Despite grave concerns from all corners about his ability to lead an agency that protects the health and quality of life of Americans, Scott Pruitt is the new administrator of the Environmental Protection Agency (EPA).
His nomination raised red flags from concerned citizens to worried coastal businesses. His past track record had given us at Ocean Conservancy plenty of cause for concern, made even more acute during his confirmation hearing by his lack of understanding of fundamental threats to Americans’ health and the quality of our communities. Consider his dance around the issue of ocean acidification. He refused to acknowledge carbon emissions’ impact on our coastal communities, despite the millions of dollars it has cost oyster growers in the Pacific Northwest.
But Pruitt’s confirmation isn’t where the story ends. In fact, this is where it begins.
If you’re like me, you love the ocean—and especially adore the animals that call the ocean home like sea otters and beluga whales! Even if you and I never see them in person—it’s still really important to me that they’re protected.
It’s a new year, and I resolve to continue championing for ocean conservation in 2017—no matter how the tides may change in Washington, D.C. Will you help me?
This week, Rex Tillerson, nominee for Secretary of State, will begin Senate confirmation hearings. As Mr. Tillerson is questioned by senators about his qualifications for the job, we want to make sure he’s asked about the ocean.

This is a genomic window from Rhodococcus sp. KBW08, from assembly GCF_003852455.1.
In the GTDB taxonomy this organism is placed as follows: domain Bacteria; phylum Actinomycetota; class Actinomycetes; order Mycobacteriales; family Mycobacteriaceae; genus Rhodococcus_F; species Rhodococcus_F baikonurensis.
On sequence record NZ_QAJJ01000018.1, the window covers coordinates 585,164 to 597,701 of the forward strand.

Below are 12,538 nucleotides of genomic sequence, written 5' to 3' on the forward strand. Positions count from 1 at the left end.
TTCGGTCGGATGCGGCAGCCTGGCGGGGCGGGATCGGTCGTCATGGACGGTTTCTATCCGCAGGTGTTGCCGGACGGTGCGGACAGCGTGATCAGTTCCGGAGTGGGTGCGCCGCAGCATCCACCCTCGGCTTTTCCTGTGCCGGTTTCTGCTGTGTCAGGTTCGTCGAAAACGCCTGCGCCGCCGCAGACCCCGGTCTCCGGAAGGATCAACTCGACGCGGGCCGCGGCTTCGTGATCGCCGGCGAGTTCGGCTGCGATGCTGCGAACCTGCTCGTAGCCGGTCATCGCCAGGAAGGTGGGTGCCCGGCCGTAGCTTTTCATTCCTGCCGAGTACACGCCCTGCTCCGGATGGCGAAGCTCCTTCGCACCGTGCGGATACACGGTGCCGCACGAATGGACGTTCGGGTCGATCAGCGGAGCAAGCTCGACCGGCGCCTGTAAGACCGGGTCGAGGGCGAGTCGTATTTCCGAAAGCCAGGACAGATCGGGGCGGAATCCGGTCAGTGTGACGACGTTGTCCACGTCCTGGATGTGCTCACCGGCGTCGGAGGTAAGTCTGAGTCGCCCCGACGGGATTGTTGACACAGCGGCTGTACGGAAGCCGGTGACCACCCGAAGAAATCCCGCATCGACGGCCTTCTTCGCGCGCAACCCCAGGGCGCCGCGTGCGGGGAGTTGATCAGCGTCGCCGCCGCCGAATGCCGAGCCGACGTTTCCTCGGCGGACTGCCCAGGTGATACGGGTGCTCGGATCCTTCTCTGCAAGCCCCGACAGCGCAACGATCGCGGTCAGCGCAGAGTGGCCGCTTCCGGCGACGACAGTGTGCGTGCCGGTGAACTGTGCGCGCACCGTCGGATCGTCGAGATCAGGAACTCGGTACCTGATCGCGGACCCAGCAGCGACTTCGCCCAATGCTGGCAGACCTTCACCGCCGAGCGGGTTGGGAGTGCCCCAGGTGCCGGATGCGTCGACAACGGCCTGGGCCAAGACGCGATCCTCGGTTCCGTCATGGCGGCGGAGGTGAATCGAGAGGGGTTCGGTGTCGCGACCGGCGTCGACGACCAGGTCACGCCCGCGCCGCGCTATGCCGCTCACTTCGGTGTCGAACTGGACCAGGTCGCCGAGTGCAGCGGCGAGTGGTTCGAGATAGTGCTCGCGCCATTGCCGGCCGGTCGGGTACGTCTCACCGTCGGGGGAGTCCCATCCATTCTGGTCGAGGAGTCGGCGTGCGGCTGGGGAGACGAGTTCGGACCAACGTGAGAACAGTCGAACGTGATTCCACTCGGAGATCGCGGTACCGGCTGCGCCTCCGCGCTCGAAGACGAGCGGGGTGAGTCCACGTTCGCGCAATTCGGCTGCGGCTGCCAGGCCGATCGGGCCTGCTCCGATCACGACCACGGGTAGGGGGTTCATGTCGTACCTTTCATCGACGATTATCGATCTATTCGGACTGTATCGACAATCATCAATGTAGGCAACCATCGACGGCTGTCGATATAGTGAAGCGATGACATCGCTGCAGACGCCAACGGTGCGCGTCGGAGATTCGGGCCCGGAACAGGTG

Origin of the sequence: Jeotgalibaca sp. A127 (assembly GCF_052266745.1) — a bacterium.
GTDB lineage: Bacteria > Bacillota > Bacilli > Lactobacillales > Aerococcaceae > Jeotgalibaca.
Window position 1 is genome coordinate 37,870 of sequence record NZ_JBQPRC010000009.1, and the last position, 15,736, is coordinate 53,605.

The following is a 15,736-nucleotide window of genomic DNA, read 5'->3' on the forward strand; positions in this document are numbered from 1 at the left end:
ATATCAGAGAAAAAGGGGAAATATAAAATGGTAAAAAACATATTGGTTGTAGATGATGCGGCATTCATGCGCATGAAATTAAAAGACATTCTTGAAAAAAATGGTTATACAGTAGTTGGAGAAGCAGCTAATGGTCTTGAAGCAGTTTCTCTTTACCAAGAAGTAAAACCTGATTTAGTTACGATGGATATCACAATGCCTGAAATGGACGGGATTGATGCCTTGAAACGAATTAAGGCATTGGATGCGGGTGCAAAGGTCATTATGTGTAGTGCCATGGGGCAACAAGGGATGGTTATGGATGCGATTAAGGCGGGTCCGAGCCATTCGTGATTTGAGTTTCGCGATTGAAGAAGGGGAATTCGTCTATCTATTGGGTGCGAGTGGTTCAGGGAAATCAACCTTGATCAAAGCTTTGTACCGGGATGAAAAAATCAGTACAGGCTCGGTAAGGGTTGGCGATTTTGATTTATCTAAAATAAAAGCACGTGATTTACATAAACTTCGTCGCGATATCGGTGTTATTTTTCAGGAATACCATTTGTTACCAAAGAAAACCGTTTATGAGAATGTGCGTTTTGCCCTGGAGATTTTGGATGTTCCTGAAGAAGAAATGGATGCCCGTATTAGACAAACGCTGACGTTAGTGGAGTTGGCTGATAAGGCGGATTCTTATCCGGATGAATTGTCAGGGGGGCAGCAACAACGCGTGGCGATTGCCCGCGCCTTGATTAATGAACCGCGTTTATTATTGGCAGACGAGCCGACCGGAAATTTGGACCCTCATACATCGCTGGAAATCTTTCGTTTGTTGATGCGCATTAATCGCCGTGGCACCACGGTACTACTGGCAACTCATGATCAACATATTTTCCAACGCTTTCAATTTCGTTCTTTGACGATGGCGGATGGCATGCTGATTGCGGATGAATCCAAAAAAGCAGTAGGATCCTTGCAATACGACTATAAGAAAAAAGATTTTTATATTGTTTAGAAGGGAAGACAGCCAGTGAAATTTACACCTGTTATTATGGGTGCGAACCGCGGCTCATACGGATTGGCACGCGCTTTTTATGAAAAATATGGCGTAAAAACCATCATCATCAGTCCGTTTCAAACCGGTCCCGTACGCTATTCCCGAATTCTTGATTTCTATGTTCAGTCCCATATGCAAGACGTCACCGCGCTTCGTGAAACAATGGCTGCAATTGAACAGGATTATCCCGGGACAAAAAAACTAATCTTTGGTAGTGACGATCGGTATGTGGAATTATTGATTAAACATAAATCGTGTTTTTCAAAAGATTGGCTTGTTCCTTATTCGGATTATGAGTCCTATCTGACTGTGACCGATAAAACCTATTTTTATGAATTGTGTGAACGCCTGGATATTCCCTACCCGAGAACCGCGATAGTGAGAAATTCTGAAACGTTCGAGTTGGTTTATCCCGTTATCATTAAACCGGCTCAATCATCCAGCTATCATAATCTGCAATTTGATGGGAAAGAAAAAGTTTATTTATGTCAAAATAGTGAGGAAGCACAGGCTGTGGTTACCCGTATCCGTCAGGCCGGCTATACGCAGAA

For Mr. Tillerson’s entire career, he’s worked for a single company—ExxonMobil. As Exxon’s CEO, he was obligated to work for the interests of Exxon’s shareholders.
Last month, President Obama made history by establishing the largest protected marine area ever in Hawaii.
Now, he’s at it again.
Today, President Obama announced the protection of a new marine area in New England as the Northeast Canyons and Seamounts Marine National Monument. That means that in just a matter of weeks, Obama has protected more U.S. waters than any other president.
Last week, we learned President Obama is creating the world’s largest marine protected area by expanding the Hawaiian national monument of Papahānaumokuākea! We’re excited. Seriously excited. In honor of that announcement, here are five reasons we love Papahānaumokuākea, and how its expansion just means more to love.
1. The name
While we (still) might be struggling with the pronunciation, the name Papahānaumokuākea holds rich cultural significance, meaning the union of two native ancestors in Hawaiian mythology. The name itself is a combination of the Earth Mother, Papahānaumoku, and the Sky Father, Wakea, who together created the islands and its people.
Who needs to know that American fish stocks may be once again at risk?
Everyone who dines on American seafood.
Every coastal town from the Northeast to the Gulf to Alaska that relies on commercial fishing.
Every U.S. marina where recreational fishing boats are moored.
Everyone who depends on a healthy marine ecosystem needs to know that in the next few weeks the National Oceanic and Atmospheric Administration (NOAA) is preparing to finalize changes to the science-based policies that form the backbone of how we manage our fisheries. These proposed rules could return our nation to the dangers of overfishing, threaten entire fish species, put fishermen and charter boat businesses at risk and undercut restaurants and coastal tourism as we experienced in the 1980s and 1990s.